Kathy Gephart to start column in The Express to promote literacy

 

By KEVIN MCKEE
kmckee@lockhaven.com

Area educator Kathy Gephart has a mission: To promote literacy so to help uplift children and their parents.

She hopes to do that one child, or as she muses, one “stone” at a time through a new public outreach: Stone Soup Literacy.

That outreach begins today in The Express community newspaper, which will publish Kathy’s Stone Soup Literacy column on a bi-weekly basis.

“We’re very pleased Kathy approached us to write a column to promote literacy. Like her, we, too, are passionate about literacy and reading,” said Bob Rolley, Express publisher. “Any message that can resonate with parents about the importance of helping their child to learn to read, and to support that mission within schools … we want to be a part of.”

A graduate of Lock Haven High School and the former Lock Haven State University, Gephart is perhaps best known as a teacher of high school biology.

She taught for 28 years in public schools.

Upon her retirement in 2010, she began to focus on her second career: Helping teachers teach.

Kathy believes that the best way to build literacy in a community is to start at the beginning or, in other words, at birth (or even before!).

Beginning in the early 2000s, there became an increased focus on literacy, with grant monies being made available to institutions to enhance literacy instruction. With these monies, literacy took a bit more of the spotlight as a major issue, and as Gephart began to move into literacy coaching, she started to realize her passion.

“Textbooks aren’t exactly edge-of-your seat exciting,” Gephart chuckled. “How can we get students to engage better with text?”

After retiring from teaching high school science, Gephart began to work for Penn Literacy Network, teaching graduate level courses for teachers on the subject of literacy.

On a basic level, literacy can be defined as making sense of information. Gephart noted that childrens’ brains are developing differently today due to the presence of technology. This places the emphasis of adaptation on adults.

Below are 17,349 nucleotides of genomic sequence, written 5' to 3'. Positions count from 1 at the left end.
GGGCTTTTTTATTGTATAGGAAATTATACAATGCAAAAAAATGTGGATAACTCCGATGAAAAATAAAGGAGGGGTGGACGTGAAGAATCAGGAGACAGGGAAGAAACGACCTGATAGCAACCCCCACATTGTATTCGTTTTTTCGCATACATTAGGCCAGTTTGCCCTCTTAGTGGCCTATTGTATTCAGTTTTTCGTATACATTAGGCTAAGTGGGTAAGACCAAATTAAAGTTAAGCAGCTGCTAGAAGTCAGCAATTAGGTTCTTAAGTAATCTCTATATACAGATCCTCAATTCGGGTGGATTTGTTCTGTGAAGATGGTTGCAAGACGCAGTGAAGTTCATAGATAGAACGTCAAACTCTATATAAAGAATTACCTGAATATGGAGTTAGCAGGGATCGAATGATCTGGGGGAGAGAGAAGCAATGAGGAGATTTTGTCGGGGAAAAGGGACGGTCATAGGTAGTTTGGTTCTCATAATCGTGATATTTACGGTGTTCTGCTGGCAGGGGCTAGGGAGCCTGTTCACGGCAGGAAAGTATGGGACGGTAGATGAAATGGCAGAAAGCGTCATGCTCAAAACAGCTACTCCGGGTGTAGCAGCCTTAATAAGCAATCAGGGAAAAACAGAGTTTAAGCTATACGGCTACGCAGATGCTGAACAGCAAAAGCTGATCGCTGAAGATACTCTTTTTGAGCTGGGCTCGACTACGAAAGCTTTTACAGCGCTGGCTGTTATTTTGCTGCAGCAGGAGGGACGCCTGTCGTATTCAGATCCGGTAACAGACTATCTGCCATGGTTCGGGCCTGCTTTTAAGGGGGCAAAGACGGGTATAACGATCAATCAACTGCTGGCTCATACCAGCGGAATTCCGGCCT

“I was very strongly influenced by meeting the needs of children in poverty,” Gephart said, mentioning that rural poverty is very different from urban poverty due to the lack of resources available. While those stricken by poverty in an urban setting have easy access to public transportation and libraries, the rural poor do not have similar resources. “Schools are not my main focus for being here,” Gephart noted. “It’s more about what we can do as a community outside of school.”

This drive to help led Gephart to create Stone Soup Literacy, so named after the folk tale about three soldiers who arrive in a town where nobody has anything to eat. The soldiers set up a pot and a fire in the middle of town, and begin throwing stones into the pot. Gradually, the villagers emerge from their houses and comment that the soup needs “just one more thing.” With enough support from the community, bit by bit, the village has a feast with everyone contributing a little at a time. This fable is inspirational to Gephart, who believes that the same principle can apply to literacy.

Gephart’s goal is to be an agent of change — to be like the soldiers in the village. “I want to facilitate and help motivate the community to help with this important cause,” she said, expressing her opinion that “we need citizens who can objectively evaluate information and know the importance of looking at both sides of an issue.”

Early in the ideation process, Gephart discussed her plans with Keystone Central Foundation president Karen Brandt. Together they brainstormed some ways to leverage things the community has already in new and actionable ways, without needing a lot of money. One idea that she specifically mentioned was for doctors and dentist offices to have a literacy corner – rather than providing children with toys or letting them play games on their phones, encourage them to read. This was just one idea among many that Gephart is excited to implement, exclaiming “I have pages of ideas!”

Gephart’s inaugural Stone Soup Literacy column can be found on Page C5 in today’s edition– the first partnership amongst what she hopes will be many more.

“My first column is about reading aloud to your kids,” she said, expressing that parents raise their children the way they were raised.

If they grow up in an environment without books, the kids won’t value books either.

A website, “stonesoupliteracy.com,” is under development, as is a Facebook page. Gephart wants the online experience to be just that: An experience.

“I want it to not be a one-way distribution of information,” she emphasized. For example, Gephart might ask online, “What are some of your favorite read aloud experiences?” and then go to the Facebook page or the website and share that — it’s all about engagement. The website will also be a place where Gephart can host resources, links to videos on literacy, how-to videos of her own design, and so on.

After years in Lock Haven, Gephart lives in Howard now, and is the proud mother of three children: Grahm, a musician; Justin, who works at First Quality; and Meredith, who moved to New Mexico and works on web design and marketing, which has allowed her to help Gephart develop her website. She also has a grandson, Owen, who “has more books than he could know what to do with.”

“I don’t know where exactly this has all come from,” Gephart reflected, “but professional and personally, everything that I’ve learned and done has led to this.”